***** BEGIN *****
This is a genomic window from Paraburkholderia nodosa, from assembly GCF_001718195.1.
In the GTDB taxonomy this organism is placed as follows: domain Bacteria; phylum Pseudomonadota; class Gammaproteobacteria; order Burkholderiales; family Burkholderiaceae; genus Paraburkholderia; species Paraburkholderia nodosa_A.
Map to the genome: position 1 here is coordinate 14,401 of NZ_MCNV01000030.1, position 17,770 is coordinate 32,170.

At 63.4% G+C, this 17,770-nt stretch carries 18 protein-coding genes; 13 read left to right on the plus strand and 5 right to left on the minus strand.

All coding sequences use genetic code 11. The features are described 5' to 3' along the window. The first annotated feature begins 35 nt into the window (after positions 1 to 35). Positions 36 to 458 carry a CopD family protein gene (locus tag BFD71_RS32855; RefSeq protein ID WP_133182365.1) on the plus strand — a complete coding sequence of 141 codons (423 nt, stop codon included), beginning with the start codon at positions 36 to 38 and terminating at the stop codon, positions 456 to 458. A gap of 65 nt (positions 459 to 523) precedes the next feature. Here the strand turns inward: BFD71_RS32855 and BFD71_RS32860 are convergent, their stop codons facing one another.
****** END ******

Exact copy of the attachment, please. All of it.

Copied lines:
This is a genomic window from Paraburkholderia nodosa, from assembly GCF_001718195.1.
In the GTDB taxonomy this organism is placed as follows: domain Bacteria; phylum Pseudomonadota; class Gammaproteobacteria; order Burkholderiales; family Burkholderiaceae; genus Paraburkholderia; species Paraburkholderia nodosa_A.
Map to the genome: position 1 here is coordinate 14,401 of NZ_MCNV01000030.1, position 17,770 is coordinate 32,170.

At 63.4% G+C, this 17,770-nt stretch carries 18 protein-coding genes; 13 read left to right on the plus strand and 5 right to left on the minus strand.

All coding sequences use genetic code 11. The features are described 5' to 3' along the window. The first annotated feature begins 35 nt into the window (after positions 1 to 35). Positions 36 to 458 carry a CopD family protein gene (locus tag BFD71_RS32855; RefSeq protein ID WP_133182365.1) on the plus strand — a complete coding sequence of 141 codons (423 nt, stop codon included), beginning with the start codon at positions 36 to 38 and terminating at the stop codon, positions 456 to 458. A gap of 65 nt (positions 459 to 523) precedes the next feature. Here the strand turns inward: BFD71_RS32855 and BFD71_RS32860 are convergent, their stop codons facing one another.